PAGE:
In addition, there are many documentation requirements for obtaining TPS, as well as many deadlines which must be met, including deadlines for re–registering, if necessary, for both TPS and obtaining an EAD. What is more, these requirements vary depending upon the country from which in individual is seeking TPS. In particular, as noted by the requirements above, the United States designates the dates in which TPS status is conferred, and when it expires, specifically for each country.

Adjusting Immigration Status Subsequent to Obtaining TPS Registration

As stated above, registering under TPS is temporary, and does not lead to legal permanent resident status (LPR, also referred to as the holder of a “green card”). Instead, when TPS status expires, the individual is supposed to return to his home country. However, a TPS beneficiary may immigrate to the United States permanently under another provision of U.S. immigration law if he or she qualifies.

For example, if a foreign individual with TPS marries a U.S. citizen, that U.S. citizen may act as the sponsor for the individual to apply for and obtain LPR status. Alternatively, an employer of an individual with TPS working under an EAD may act as a sponsor for employment–based immigration, or a foreign individual with TPS who intends to invest capital in a start up business in the United States (referred to as an “Alien Entrepreneur”) may be able to apply for LPR on his or her own behalf.

Each of these methods of seeking LPR status has its own requirements and procedures. Satisfying these requirements can allow an individual with TPS to adjust his immigration status in the United States to LPR. And if eligible, individuals with LPR can eventually apply for citizenship through the naturalization process.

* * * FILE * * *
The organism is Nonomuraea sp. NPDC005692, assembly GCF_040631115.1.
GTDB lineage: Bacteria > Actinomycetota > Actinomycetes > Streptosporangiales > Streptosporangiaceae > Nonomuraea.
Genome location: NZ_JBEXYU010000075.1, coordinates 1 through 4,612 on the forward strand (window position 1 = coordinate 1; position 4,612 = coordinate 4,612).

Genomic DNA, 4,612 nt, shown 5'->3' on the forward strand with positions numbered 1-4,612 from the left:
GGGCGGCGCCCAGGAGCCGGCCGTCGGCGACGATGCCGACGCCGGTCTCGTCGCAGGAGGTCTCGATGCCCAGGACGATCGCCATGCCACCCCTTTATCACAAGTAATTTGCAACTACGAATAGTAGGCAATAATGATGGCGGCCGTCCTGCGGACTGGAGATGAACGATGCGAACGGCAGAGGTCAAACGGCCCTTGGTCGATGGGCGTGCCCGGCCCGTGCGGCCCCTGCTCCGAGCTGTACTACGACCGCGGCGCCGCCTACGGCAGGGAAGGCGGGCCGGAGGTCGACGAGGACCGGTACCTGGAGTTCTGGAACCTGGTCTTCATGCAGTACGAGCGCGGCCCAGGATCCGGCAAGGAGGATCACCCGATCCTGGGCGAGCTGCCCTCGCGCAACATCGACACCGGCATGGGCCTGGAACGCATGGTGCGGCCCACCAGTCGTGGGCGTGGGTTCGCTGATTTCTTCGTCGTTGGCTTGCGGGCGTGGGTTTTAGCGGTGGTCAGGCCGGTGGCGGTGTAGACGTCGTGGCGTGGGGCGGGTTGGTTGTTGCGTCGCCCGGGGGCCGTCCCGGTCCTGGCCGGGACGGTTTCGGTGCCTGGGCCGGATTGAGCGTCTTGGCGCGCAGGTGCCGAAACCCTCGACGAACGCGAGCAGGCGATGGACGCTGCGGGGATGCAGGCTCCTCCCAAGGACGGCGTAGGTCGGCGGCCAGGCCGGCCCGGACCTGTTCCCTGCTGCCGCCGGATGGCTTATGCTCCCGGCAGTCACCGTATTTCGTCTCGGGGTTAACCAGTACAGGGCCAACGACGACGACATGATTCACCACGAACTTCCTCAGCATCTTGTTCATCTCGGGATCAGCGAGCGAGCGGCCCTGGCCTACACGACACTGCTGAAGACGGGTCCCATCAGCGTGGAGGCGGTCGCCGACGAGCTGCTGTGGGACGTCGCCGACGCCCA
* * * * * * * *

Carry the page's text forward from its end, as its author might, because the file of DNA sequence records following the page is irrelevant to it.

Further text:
A Qualified Immigration Attorney Can Assist You in the Complicated TPS Process

Not surprisingly, the application requirements for TPS can be rather daunting for foreigners visiting the United States, especially if they had not planned on staying in the United States for any length of time. Even more, individuals with TPS can find applying to change their TPS to LPR status even more confusing.

If you or someone you know needs to or wishes to obtain TPS registration or re–registration, you should contact an attorney who is familiar with navigating through the TPS process, particularly if you have failed to meet some of the timing deadlines for registration. In such cases, there may be waivers or other available avenues for still obtaining TPS.

In addition, if you or anyone you know has TPS but would like to or needs to adjust their status to LPR, an immigration attorney can provide invaluable assistance in making sure all of the documentation and other requirements are met. Because these immigration issues are a matter of federal law, rather than state law, you may retain an immigration attorney located in any state, even if you do not reside there.

Austin, Texas immigration attorney Daniella Lyttle, at the Lyttle Law Firm, can help with your TPS registration or adjustment of status. Ms. Lyttle regularly helps clients with U.S. immigration issues, including complex TPS cases. Furthermore, she speaks Spanish, Portuguese and Italian fluently; her language skills make her uniquely qualified to assist individuals from El Salvador, Honduras, and Nicaragua who may prefer to communicate with an attorney directly in Spanish.

If you or someone you know needs the help of a qualified immigration attorney to assist with TPS registration, contact the Lyttle Law Firm.